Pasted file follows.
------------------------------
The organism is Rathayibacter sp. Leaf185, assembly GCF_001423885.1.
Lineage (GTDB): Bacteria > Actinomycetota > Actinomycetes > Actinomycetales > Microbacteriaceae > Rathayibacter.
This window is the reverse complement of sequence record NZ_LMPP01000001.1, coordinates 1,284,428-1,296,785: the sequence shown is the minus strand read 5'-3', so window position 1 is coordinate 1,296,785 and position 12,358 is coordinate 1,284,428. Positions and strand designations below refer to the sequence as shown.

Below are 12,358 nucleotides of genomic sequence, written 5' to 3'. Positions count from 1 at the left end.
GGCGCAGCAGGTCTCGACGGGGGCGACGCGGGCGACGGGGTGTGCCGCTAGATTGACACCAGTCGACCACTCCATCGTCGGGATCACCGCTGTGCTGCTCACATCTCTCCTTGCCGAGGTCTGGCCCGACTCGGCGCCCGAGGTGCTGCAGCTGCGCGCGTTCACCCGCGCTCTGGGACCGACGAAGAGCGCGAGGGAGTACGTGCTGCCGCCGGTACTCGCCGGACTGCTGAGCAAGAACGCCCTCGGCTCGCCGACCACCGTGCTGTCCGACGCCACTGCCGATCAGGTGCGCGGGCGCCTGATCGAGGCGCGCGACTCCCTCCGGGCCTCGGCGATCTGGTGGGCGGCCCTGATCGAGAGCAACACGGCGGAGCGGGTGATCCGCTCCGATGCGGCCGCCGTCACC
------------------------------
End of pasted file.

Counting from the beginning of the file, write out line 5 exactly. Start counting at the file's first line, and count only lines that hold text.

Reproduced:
GGCGCAGCAGGTCTCGACGGGGGCGACGCGGGCGACGGGGTGTGCCGCTAGATTGACACCAGTCGACCACTCCATCGTCGGGATCACCGCTGTGCTGCTCACATCTCTCCTTGCCGAGGTCTGGCCCGACTCGGCGCCCGAGGTGCTGCAGCTGCGCGCGTTCACCCGCGCTCTGGGACCGACGAAGAGCGCGAGGGAGTACGTGCTGCCGCCGGTACTCGCCGGACTGCTGAGCAAGAACGCCCTCGGCTCGCCGACCACCGTGCTGTCCGACGCCACTGCCGATCAGGTGCGCGGGCGCCTGATCGAGGCGCGCGACTCCCTCCGGGCCTCGGCGATCTGGTGGGCGGCCCTGATCGAGAGCAACACGGCGGAGCGGGTGATCCGCTCCGATGCGGCCGCCGTCACC